Fan of true dude food? We are, which is why we're cooking our way through GQ Eats, the magazine's new cookbook. Particularly the chapter titled Michelin-Starred Meals At Home. Between the hunks of meat, spectacular sides and cocktails we'd make by the pitcher, our takeout-ordering skills are getting rusty. Not that you can order a sweet roasted leg of lamb for takeout, anyway.
When it comes to British Michelin-starred chefs, we could never ignore the foul-mouthed, fantastically talented and utterly unforgettable Gordon Ramsay. This roast leg of lamb is one of his most popular recipes and, once you’ve made it, you’ll understand why.
- 1 leg of lamb (about 4 pounds, 8 ounces), fat trimmed, skin scored in a crisscross pattern
- olive oil, to drizzle
- Salt and freshly ground black pepper
- 3-4 garlic cloves, unpeeled and halved
- few sprigs of thyme
- juice from 1/2 lemon
- 4 apples (Russets or Braeburns), sliced into quarters and cores cut out
- 2 1/4 cups medium cider
- runny honey, to drizzle
- 1 cup lamb or chicken stock
- Preheat the oven to 425ºF. Weigh the lamb and calculate the final cooking time at 12 minutes per pound for medium-rare, 15 minutes for medium.
- Drizzle the lamb with olive oil, then rub all over with salt and pepper.
- Place the joint in a deep roasting pan and scatter the garlic and thyme over and around. Pour over the lemon juice and drizzle again with olive oil. Sprinkle with a little more seasoning, then roast for 20 minutes.
- Remove the lamb from the oven and reduce the heat to 350°F. Scatter the apples around the pan and baste the lamb with cider. Turn the meat over and drizzle with 2 tablespoons of honey.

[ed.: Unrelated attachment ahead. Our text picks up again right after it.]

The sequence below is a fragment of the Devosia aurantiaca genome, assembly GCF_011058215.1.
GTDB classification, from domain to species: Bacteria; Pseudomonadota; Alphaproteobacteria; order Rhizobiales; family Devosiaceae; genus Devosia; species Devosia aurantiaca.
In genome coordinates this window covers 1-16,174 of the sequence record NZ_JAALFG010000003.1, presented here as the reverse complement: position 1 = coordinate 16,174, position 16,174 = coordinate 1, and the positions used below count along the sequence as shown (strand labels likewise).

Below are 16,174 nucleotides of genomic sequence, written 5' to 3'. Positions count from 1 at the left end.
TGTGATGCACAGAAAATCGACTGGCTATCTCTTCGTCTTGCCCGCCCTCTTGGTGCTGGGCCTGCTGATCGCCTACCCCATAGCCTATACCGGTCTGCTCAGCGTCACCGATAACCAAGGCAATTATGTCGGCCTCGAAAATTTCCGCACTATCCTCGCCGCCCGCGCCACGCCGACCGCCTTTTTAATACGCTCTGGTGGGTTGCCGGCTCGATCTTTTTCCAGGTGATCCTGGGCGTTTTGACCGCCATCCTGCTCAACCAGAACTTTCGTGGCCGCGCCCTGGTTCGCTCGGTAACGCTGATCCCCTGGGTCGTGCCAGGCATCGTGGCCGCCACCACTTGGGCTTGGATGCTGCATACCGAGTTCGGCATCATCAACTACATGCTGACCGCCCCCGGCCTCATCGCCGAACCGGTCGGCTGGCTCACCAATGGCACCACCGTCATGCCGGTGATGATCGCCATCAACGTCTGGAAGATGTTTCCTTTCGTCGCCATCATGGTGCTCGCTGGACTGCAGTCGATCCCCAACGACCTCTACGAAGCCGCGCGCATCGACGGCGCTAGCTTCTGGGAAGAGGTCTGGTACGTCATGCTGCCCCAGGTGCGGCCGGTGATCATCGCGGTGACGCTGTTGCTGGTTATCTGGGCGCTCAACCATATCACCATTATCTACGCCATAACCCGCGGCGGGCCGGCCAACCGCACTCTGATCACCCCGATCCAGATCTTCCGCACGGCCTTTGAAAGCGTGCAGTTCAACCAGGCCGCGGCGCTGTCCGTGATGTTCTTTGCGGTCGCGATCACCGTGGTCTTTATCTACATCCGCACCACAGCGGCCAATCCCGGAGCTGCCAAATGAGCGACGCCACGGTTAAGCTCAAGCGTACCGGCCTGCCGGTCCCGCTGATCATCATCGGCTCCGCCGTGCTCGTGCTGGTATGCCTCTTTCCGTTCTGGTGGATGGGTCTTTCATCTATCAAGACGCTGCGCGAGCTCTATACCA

- Return the lamb on to the oven for 30 minutes. Turn it around, baste with the pan juices, then drizzle over another tablespoon of honey. Continue to roast for the calculated time. To check if it is done, insert a skewer into the thickest part of the lamb, then press lightly – the redder the juices are, the rarer the meat is.
- Lift the lamb to a carving board and cover with foil. Rest it in a warm place while you prepare the gravy.
- At this point, the apples and garlic in the roasting pan should be very soft. Press them with a fork, then tip the entire contents of the pan into a fine sieve over a saucepan. Push down with the back of a ladle to extract all the juices and flavor from the apples and garlic. Discard the pulp. Place the saucepan over a medium heat and add the stock. Bring to the boil and let it bubble vigorously until the sauce has thickened to a desired gravy consistency. Taste and adjust the seasoning, then pour the gravy into a warm serving jug.
- Carve the lamb into thin slices and serve drizzled with the apple and cider gravy. Crisp roast potatoes and steamed tenderstem broccoli make the perfect accompaniments to this dish.
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